Flooding in Kentucky

Save the Children - Kentucky Flooding Briefing - 7.31.22Save the Children - Kentucky Flooding Briefing - 7.31.22[1]

FAIRFIELD, Conn. (March 21, 2022)

FAIRFIELD, Conn. (March 21, 2022)—Up to six million children trapped inside Ukraine are in imminent danger as an increasing number of hospitals and schools come under attack, Save the Children said.

Urban areas across Ukraine have been repeatedly shelled, reducing complete streets to rubble. At least 464 schools and 43 hospitals have been damaged. The relentless bombardment has forced at least one in five children in Ukraine—or more than 1.5 million—to flee the country. Nearly six million children remain in Ukraine, with many believed to be sheltering inside buildings that are coming under attack, leaving children vulnerable to injury or death, as well as to deprivation of food, clean water, and health care.

In the besieged city of Mariupol, bombs hit a theater and swimming pool on Wednesday where hundreds of people, including children, were sheltering. At least 21 people were reported killed the following day after an airstrike hit a school and community center near the city of Kharkiv on Thursday.

Damage to essential services like schools and hospitals will increase if fighting continues, especially in populated areas. There are currently more than 300 health facilities in areas with active fighting or with a significant presence of military troops, and an additional 600 facilities are located within 10 km [6.2 miles] of hostilities.
Nearly half of all attacks on health systems worldwide this year have occurred in Ukraine, according to the World Health Organization (WHO). If forces continue to drop bombs and shell health facilities, thousands of children and pregnant women still living in Ukraine will be without life-saving health care.

Pete Walsh, Save the Children’s Country Director in Ukraine, said:
“Up to six million children in Ukraine remain in grave danger as the war in Ukraine nears the one-month mark. We are extremely alarmed by reports that bombs and intense shelling have damaged more than 460 schools across the country, and over 60 now lay in complete ruins. School should be a safe haven for children, not a place of fear, injury, or death.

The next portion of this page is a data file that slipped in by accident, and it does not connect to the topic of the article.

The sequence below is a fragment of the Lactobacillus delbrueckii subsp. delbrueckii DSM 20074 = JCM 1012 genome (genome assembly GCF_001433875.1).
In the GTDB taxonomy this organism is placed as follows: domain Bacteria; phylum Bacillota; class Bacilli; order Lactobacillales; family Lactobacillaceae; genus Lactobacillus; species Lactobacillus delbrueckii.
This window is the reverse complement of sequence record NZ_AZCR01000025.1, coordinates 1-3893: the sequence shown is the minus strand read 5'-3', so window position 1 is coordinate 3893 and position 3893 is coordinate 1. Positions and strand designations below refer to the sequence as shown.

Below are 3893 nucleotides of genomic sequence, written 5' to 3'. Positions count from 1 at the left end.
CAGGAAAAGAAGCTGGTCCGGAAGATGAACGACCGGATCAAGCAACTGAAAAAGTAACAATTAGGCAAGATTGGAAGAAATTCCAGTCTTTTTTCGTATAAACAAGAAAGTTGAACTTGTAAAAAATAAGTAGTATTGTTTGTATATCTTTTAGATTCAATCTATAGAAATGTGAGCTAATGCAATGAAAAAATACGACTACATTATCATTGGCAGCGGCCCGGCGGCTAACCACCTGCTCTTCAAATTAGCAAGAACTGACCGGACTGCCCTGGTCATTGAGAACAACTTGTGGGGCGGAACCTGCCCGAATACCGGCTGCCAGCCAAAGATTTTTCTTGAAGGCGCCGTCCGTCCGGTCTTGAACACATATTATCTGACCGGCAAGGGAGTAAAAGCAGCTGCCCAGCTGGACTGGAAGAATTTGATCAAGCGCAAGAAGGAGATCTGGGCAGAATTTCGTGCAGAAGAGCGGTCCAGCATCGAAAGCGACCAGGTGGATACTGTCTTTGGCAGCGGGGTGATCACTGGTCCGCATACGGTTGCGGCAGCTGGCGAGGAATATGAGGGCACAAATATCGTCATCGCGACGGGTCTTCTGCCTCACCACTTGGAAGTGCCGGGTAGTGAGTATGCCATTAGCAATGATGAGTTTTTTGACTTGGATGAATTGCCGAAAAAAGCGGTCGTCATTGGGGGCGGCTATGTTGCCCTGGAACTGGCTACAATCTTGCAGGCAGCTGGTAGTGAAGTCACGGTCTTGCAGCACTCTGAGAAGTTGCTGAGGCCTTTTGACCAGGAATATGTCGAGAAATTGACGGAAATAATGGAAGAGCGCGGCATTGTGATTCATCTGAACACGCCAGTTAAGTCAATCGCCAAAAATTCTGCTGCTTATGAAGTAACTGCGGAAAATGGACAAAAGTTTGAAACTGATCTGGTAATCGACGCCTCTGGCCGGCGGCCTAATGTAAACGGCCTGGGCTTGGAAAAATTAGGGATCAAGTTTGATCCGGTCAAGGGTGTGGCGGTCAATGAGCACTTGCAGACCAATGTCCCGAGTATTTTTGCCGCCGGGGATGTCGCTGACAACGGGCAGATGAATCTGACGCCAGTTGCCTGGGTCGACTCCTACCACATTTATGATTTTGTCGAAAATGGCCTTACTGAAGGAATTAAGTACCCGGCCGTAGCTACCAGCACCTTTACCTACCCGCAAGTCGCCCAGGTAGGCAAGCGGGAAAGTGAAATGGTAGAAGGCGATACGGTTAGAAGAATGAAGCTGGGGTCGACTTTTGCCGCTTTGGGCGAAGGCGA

“The streets of Ukraine are being used as a battlefield. At least 59 children have already been killed in the escalating violence, according to the UN, with media reports indicating the number could be as high as 100.

“The rules of war are very clear: children are not a target, and neither are hospitals or schools. We must protect the children in Ukraine at all costs. How many more lives need to be lost until this war ends?”

While fighting is ongoing, there are international legal obligations to take all necessary precautions to protect civilians and civilian objects, including schools and hospitals, which are protected under International Humanitarian Law. Parties must uphold and protect the civilian nature of schools, students, and education staff—and refrain from military-related use of educational facilities. The use of explosive weapons in populated areas should also be avoided as it risks severe harm to civilians, in particular children. To date, these are the main causes for civilian harm.

Save the Children has been operating in Ukraine since 2014, delivering essential humanitarian aid to children and their families. This includes supporting their access to education, providing psychosocial support, distributing winter kits and hygiene kits, and providing cash grants to families so they can meet basic needs such as food, rent, and medicines, or so they can invest in starting new businesses.

Notes to the editor
  • Prior to the war in Ukraine, an estimated 7.5 million children lived in Ukraine. Since Feb. 24, at least 1.5 million children are believed to have fled the country.
  • According to the World Health Organization, at least 43 hospitals have been attacked in Ukraine, nearly half of the 89 health facilities that have been attacked globally this year: Ukraine hospital attacks: At least 43 attacks on healthcare facilities and patients in Ukraine, WHO says - The Washington Post
  • More than 300 health facilities are located in areas experiencing active hostilities or with a significant presence of military troops, while 600 facilities are within 10 km [6.2 miles] of ongoing clashes, leaving the health system particularly vulnerable to infrastructural damages and severe interruptions in critical services, according to WHO. WHO condemns attacks on Ukrainian health care, asks for more donations : NPR
  • As of March 18, at least 464 schools were reported damaged in Ukraine and 64 of them were destroyed completely, according to the Ministry of Education: http://saveschools.in.ua/en/
  • According to the UN, at least 59 children have been killed as a result of the war in Ukraine, as of March 18, with media reporting the number to be at least 100.

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Update Save the Children WASHINGTON STATE

Covid

July 13, 2020

Dear Friends

We hope that you and your families are well during this unprecedented time.

Covid-19 is affecting our lives in so many ways: our children's education, our family's health and finances. As the virus is not slowing down, the emotional impact due to loss and uncertainty is taking an immeasurable toll.
Our personal experience and emotions compel us to think about those less fortunate. Many of our supporters have asked what they can do to help Save the Children at this time, and we are grateful for your ongoing concern and care. For those who wish to make a donation, we are providing a Remote Summer Appeal called “Give a Kid a BOOST this Summer”

Please feel free to make a donation and share the link with friends, family, and on social media.
Stay well. Stay strong. Sincerely,

Lori Homer President Save the Children Long Island Council